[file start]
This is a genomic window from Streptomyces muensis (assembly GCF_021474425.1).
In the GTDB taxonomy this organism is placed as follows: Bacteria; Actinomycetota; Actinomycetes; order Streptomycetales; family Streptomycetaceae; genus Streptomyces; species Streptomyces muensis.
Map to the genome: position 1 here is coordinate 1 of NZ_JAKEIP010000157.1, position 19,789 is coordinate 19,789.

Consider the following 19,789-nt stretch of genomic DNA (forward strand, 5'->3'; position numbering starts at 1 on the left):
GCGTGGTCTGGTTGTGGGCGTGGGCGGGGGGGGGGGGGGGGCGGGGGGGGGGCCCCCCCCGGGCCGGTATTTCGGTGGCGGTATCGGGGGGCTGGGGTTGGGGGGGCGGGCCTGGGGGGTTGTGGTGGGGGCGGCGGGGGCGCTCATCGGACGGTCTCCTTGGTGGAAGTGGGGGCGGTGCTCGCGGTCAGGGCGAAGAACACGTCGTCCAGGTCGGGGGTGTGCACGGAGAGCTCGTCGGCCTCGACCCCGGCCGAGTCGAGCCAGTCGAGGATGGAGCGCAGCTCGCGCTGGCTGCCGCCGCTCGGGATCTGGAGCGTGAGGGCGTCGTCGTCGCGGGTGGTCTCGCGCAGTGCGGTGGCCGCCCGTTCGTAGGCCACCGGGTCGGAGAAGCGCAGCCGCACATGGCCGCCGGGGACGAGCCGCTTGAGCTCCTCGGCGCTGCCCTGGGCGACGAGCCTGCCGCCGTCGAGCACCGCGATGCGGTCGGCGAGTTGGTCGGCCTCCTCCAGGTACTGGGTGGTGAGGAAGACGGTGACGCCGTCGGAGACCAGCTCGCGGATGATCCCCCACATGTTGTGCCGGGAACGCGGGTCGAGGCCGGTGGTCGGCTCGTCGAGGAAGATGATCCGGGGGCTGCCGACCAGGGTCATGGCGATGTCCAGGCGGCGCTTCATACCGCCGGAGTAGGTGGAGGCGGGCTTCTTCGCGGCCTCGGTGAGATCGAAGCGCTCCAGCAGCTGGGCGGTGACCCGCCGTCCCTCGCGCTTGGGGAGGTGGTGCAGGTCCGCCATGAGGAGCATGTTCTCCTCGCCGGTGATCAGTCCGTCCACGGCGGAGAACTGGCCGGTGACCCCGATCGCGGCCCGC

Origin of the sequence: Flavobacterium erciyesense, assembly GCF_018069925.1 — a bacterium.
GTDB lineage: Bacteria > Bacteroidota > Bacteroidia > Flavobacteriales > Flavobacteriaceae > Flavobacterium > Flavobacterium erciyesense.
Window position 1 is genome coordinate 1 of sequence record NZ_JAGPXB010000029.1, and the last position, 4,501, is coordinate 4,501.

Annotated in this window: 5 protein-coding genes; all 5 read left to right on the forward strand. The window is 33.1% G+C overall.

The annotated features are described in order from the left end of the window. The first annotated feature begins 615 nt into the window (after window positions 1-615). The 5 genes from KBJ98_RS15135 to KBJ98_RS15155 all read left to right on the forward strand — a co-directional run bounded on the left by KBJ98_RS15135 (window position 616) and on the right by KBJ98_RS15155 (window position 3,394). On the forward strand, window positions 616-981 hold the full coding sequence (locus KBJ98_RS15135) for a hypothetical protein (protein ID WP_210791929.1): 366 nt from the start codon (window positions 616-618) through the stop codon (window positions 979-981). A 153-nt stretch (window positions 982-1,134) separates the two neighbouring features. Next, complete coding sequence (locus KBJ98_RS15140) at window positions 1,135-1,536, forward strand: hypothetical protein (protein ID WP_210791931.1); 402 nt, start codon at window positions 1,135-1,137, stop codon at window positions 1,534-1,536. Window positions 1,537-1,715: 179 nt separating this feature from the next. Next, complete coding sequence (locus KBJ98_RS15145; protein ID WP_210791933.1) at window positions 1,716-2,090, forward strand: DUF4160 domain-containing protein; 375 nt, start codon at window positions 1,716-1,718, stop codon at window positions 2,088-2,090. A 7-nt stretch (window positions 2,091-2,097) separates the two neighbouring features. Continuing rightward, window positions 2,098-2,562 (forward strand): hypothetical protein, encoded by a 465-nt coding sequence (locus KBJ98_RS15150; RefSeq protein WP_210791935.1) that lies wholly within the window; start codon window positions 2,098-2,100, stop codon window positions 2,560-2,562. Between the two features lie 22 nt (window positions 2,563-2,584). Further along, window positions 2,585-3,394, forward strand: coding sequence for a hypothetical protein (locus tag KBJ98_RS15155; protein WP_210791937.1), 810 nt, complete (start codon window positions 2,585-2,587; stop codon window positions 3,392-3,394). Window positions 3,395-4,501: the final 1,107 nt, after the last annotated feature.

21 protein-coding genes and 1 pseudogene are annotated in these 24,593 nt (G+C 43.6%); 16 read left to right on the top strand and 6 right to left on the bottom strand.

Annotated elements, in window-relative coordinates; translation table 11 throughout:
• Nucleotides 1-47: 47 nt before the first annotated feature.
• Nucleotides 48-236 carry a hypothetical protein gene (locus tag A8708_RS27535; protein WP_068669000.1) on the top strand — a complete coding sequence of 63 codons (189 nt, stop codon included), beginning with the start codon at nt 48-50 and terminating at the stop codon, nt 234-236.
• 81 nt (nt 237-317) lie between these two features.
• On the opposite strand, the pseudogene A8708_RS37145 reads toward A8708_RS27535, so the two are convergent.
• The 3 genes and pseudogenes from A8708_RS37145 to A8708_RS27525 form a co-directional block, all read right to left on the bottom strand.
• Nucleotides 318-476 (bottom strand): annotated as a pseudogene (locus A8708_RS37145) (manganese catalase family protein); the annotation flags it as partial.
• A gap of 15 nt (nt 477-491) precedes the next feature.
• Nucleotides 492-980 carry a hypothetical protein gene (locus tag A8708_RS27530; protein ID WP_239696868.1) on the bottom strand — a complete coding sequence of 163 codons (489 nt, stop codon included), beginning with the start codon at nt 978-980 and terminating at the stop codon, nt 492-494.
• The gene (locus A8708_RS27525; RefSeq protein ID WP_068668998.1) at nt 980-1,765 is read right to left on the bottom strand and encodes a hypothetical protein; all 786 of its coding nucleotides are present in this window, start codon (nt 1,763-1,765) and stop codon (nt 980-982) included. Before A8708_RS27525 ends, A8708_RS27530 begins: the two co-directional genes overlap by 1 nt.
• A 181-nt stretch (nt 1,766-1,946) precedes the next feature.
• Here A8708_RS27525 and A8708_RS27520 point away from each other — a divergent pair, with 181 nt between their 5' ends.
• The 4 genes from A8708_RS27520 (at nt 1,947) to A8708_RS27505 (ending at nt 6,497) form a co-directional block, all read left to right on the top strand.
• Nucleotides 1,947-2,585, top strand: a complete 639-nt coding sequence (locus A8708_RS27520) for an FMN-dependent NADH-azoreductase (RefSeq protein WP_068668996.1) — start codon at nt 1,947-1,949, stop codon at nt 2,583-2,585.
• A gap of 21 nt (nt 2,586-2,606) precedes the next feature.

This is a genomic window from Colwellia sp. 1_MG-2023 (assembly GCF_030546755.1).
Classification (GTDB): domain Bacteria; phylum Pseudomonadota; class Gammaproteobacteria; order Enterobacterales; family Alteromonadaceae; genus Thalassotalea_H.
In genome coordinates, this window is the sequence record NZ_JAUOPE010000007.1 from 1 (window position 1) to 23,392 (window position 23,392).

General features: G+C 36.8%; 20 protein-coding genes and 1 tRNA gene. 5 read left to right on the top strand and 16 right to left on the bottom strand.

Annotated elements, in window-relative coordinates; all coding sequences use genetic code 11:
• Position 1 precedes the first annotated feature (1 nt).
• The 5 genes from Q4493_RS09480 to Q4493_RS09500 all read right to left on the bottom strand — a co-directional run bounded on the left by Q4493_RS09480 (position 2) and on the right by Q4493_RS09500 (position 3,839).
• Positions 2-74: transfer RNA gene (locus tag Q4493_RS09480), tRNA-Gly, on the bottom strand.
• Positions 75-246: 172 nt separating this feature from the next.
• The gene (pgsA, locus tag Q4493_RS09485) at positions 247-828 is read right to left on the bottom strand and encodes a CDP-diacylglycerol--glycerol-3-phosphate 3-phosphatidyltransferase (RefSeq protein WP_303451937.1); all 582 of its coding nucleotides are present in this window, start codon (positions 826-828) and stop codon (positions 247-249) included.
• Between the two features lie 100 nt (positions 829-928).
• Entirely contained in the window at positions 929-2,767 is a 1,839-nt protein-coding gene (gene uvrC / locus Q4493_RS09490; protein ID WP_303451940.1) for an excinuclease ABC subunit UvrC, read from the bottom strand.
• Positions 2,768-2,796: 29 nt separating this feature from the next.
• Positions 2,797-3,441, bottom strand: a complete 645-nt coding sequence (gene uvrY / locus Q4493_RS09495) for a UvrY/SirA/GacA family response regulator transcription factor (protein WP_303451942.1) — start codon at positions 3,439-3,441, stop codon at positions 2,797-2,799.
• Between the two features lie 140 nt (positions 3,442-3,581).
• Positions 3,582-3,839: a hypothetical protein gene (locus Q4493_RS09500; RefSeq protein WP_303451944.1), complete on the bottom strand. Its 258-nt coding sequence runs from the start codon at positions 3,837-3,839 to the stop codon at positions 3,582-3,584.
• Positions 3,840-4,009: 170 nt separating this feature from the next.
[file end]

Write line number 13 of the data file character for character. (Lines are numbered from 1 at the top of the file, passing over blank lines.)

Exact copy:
• Nucleotides 1-47: 47 nt before the first annotated feature.